SDI/Bonds

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What are Securitized Debt Instruments (SDI) and Bonds?

SDI

Individual loans and debt seamlessly transform into Securitized Debt Instruments, streamlining income for investors. SDIs, essentially asset-backed securities, result from banks and financial institutions securitizing debt to enhance capital flow and reduce interest rates.

In this simplified process, various loan types converge into a single debt product, marked by the issuance of Pass-through Certificates (PTCs) to intrigued investors. This user-friendly approach allows investors to diversify portfolios, simultaneously facilitating funding for MSMEs in alignment with their requirements.

Originating institutions can efficiently pool diverse loan-backed assets for securitization. A Special Purpose Vehicle (SPV) acquires these assets and offers PTCs to investors on the open market. Two distinct types of securities emerge based on the underlying assets: Mortgage-Backed Securities (MBS) and Asset-Backed Securities (ABS). The pooled securities are categorized into tranches, and strategically marketed to investors based on risk levels or unique characteristics.

For investors, a tranche represents a set of related securities bundled together in a single transaction. These SDI tranches boast varying yields, risk levels, maturities, and repayment privileges, providing investors with an easy and nuanced investment approach.

 

Bonds

Corporate Bonds offer an investor-friendly avenue, where individuals lend money to the issuing company. The company commits to paying interest on the principal amount and usually returns the principal at maturity. Unlike stocks, bonds grant no equity ownership. This ease of understanding makes Corporate Bonds a secure option, providing a consistent income stream. Moreover, the company's profitability doesn't impact higher interest payments. Investors benefit from added security as companies are legally bound to meet interest and principal obligations, even during financial challenges. In case of bankruptcy, bond investors enjoy priority over shareholders, enhancing overall investor confidence.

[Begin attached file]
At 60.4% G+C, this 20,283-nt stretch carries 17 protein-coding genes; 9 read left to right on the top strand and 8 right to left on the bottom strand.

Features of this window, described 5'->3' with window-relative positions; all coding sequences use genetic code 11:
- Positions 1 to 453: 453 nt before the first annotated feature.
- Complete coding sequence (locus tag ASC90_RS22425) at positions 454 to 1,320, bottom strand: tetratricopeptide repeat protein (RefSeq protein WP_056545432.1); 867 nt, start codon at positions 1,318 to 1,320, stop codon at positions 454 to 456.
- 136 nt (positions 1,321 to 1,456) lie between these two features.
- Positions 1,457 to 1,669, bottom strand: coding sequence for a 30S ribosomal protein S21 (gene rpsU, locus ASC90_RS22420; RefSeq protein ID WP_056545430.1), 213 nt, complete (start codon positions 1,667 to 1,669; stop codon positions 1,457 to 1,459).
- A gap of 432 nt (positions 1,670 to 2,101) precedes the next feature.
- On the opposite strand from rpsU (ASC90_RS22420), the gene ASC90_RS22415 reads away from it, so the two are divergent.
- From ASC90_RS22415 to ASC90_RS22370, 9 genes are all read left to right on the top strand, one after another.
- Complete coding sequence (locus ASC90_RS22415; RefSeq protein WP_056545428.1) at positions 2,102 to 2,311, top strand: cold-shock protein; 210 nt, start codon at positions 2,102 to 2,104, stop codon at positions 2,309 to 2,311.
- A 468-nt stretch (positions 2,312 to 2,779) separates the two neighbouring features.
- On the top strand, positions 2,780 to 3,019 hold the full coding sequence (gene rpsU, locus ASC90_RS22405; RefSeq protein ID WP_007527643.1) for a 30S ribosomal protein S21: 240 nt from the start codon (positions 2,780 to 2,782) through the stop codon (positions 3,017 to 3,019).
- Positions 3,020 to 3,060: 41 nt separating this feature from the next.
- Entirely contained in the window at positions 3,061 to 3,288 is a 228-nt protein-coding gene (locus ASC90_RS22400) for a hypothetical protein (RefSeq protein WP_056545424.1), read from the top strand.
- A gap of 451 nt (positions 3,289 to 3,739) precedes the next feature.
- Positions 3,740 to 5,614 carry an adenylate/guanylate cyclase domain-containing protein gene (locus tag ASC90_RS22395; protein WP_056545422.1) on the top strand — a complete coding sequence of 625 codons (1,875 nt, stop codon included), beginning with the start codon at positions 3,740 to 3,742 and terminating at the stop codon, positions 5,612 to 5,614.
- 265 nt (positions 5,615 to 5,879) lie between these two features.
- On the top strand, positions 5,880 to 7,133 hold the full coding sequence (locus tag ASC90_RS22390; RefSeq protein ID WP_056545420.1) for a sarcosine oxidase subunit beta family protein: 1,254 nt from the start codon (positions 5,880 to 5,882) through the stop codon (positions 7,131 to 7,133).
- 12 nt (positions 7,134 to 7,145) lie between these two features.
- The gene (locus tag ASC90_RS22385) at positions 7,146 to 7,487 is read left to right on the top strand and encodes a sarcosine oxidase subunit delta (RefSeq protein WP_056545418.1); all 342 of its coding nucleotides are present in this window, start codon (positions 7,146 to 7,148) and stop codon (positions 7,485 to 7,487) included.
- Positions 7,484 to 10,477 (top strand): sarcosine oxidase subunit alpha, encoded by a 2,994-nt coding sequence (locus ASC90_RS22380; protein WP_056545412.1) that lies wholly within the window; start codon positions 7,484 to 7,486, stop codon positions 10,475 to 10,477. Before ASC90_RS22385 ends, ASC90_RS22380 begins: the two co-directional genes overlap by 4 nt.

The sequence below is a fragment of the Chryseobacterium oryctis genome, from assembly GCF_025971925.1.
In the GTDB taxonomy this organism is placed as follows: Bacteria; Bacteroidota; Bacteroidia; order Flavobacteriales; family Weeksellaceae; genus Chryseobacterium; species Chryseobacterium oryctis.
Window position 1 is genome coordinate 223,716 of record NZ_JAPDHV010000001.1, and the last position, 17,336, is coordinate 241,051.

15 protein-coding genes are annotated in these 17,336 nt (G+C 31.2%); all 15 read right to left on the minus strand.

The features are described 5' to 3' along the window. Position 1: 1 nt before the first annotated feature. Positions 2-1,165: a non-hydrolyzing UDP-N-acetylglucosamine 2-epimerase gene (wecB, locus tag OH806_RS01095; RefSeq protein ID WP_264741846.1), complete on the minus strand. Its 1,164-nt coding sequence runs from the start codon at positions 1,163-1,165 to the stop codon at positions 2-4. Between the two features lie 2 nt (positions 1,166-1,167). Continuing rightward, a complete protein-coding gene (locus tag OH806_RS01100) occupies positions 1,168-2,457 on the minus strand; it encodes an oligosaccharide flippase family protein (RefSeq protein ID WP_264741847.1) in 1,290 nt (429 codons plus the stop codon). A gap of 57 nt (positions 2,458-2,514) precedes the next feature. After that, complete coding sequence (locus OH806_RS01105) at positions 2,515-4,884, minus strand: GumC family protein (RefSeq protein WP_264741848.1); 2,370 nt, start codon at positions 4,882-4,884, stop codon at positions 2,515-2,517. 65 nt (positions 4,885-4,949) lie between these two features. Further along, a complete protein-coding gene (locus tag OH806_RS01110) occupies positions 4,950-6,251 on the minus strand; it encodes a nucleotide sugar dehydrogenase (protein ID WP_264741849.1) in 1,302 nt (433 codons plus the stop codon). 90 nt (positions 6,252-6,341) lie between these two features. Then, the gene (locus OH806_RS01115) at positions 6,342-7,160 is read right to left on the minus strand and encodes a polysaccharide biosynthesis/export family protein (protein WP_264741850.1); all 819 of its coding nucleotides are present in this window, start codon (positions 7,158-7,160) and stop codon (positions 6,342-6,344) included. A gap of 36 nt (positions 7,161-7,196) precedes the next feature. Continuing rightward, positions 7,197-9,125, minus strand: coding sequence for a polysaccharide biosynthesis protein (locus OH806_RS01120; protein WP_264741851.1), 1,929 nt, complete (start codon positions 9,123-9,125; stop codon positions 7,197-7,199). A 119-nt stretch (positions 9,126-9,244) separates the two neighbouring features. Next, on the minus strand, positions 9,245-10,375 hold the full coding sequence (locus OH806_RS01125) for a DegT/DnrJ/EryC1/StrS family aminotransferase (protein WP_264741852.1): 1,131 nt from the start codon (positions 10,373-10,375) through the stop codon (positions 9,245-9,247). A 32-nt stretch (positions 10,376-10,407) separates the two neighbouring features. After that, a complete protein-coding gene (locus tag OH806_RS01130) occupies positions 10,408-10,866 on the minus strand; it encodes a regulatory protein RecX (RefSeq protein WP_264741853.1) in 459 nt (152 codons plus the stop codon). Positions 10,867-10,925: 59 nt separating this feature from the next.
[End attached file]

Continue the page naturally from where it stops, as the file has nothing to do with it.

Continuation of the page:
Is SDI/Bonds a good Investment for Retail Investors?

SDI Bonds
Issued by SPVs after securitising the assets of the originator Issued by private and public companies
Backed by specific assets in the securitised pool No specific asset backing as it is a general obligation
Higher; the reward is based on the bond-issuing company Varying interest based on the underlying cash flow of assets
Steady but lower yield compared to equity Higher yield based on the asset risk
Customisable only according to the bond options provided by the issuer Customisable based on the investor's risk portfolio

FAQs

The investment amount is the sum of the face value of each SDI (“Clean Price”) and accrued interest.

the SDI is a tradable instrument held in dematerialised form, i.e., it offers a similar experience to buying, holding, and selling a bond. However, ability to find a buyer is not guaranteed by Grip and the investor could expect to hold the instruments until maturity

SDIs may be suitable for investors seeking diversification and income, but they are not risk-free. It's important for investors to assess their risk tolerance and financial goals before considering SDI investments.